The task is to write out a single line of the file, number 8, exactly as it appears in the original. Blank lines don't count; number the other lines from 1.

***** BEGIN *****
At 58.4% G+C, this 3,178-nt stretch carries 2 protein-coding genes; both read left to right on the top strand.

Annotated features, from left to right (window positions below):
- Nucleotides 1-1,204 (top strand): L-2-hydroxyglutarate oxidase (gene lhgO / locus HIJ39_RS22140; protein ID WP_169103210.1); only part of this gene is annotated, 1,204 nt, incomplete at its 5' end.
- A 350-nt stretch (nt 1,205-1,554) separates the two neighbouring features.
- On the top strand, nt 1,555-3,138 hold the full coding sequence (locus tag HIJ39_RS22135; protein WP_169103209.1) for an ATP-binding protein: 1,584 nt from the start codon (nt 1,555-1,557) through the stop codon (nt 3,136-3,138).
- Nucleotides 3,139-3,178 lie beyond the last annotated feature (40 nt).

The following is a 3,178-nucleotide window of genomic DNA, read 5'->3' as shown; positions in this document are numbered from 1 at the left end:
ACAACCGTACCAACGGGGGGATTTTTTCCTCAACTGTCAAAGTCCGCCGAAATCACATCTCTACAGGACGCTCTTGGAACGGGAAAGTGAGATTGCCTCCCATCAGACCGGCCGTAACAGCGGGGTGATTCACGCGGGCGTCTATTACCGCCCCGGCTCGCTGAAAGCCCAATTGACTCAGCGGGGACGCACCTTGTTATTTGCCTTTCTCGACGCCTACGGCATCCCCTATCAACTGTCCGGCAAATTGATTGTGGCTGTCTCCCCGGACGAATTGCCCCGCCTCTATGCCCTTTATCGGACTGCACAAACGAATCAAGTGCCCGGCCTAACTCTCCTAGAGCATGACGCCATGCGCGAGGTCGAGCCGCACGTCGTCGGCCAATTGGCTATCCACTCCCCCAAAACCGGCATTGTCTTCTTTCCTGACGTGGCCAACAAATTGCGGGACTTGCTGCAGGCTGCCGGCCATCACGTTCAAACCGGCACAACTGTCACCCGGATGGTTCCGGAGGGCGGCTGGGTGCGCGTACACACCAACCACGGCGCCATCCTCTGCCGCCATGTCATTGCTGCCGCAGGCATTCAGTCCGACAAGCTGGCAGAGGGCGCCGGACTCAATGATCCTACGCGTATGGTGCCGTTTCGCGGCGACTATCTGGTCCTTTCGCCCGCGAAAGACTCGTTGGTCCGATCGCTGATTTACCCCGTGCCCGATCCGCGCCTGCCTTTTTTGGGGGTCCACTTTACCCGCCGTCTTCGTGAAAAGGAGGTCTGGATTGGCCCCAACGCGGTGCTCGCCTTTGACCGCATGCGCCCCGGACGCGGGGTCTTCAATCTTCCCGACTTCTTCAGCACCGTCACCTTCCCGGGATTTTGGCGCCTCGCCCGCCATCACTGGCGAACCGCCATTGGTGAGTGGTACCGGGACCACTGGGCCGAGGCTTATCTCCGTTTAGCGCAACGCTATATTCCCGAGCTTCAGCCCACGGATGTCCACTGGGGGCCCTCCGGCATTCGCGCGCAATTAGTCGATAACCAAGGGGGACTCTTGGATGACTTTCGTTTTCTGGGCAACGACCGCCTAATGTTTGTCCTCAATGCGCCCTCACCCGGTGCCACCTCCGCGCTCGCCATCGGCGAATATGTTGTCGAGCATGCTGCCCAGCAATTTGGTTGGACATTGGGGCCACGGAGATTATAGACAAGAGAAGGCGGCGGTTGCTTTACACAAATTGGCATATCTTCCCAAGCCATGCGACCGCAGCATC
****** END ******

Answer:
ACAACCGTACCAACGGGGGGATTTTTTCCTCAACTGTCAAAGTCCGCCGAAATCACATCTCTACAGGACGCTCTTGGAACGGGAAAGTGAGATTGCCTCCCATCAGACCGGCCGTAACAGCGGGGTGATTCACGCGGGCGTCTATTACCGCCCCGGCTCGCTGAAAGCCCAATTGACTCAGCGGGGACGCACCTTGTTATTTGCCTTTCTCGACGCCTACGGCATCCCCTATCAACTGTCCGGCAAATTGATTGTGGCTGTCTCCCCGGACGAATTGCCCCGCCTCTATGCCCTTTATCGGACTGCACAAACGAATCAAGTGCCCGGCCTAACTCTCCTAGAGCATGACGCCATGCGCGAGGTCGAGCCGCACGTCGTCGGCCAATTGGCTATCCACTCCCCCAAAACCGGCATTGTCTTCTTTCCTGACGTGGCCAACAAATTGCGGGACTTGCTGCAGGCTGCCGGCCATCACGTTCAAACCGGCACAACTGTCACCCGGATGGTTCCGGAGGGCGGCTGGGTGCGCGTACACACCAACCACGGCGCCATCCTCTGCCGCCATGTCATTGCTGCCGCAGGCATTCAGTCCGACAAGCTGGCAGAGGGCGCCGGACTCAATGATCCTACGCGTATGGTGCCGTTTCGCGGCGACTATCTGGTCCTTTCGCCCGCGAAAGACTCGTTGGTCCGATCGCTGATTTACCCCGTGCCCGATCCGCGCCTGCCTTTTTTGGGGGTCCACTTTACCCGCCGTCTTCGTGAAAAGGAGGTCTGGATTGGCCCCAACGCGGTGCTCGCCTTTGACCGCATGCGCCCCGGACGCGGGGTCTTCAATCTTCCCGACTTCTTCAGCACCGTCACCTTCCCGGGATTTTGGCGCCTCGCCCGCCATCACTGGCGAACCGCCATTGGTGAGTGGTACCGGGACCACTGGGCCGAGGCTTATCTCCGTTTAGCGCAACGCTATATTCCCGAGCTTCAGCCCACGGATGTCCACTGGGGGCCCTCCGGCATTCGCGCGCAATTAGTCGATAACCAAGGGGGACTCTTGGATGACTTTCGTTTTCTGGGCAACGACCGCCTAATGTTTGTCCTCAATGCGCCCTCACCCGGTGCCACCTCCGCGCTCGCCATCGGCGAATATGTTGTCGAGCATGCTGCCCAGCAATTTGGTTGGACATTGGGGCCACGGAGATTATAGACAAGAGAAGGCGGCGGTTGCTTTACACAAATTGGCATATCTTCCCAAGCCATGCGACCGCAGCATC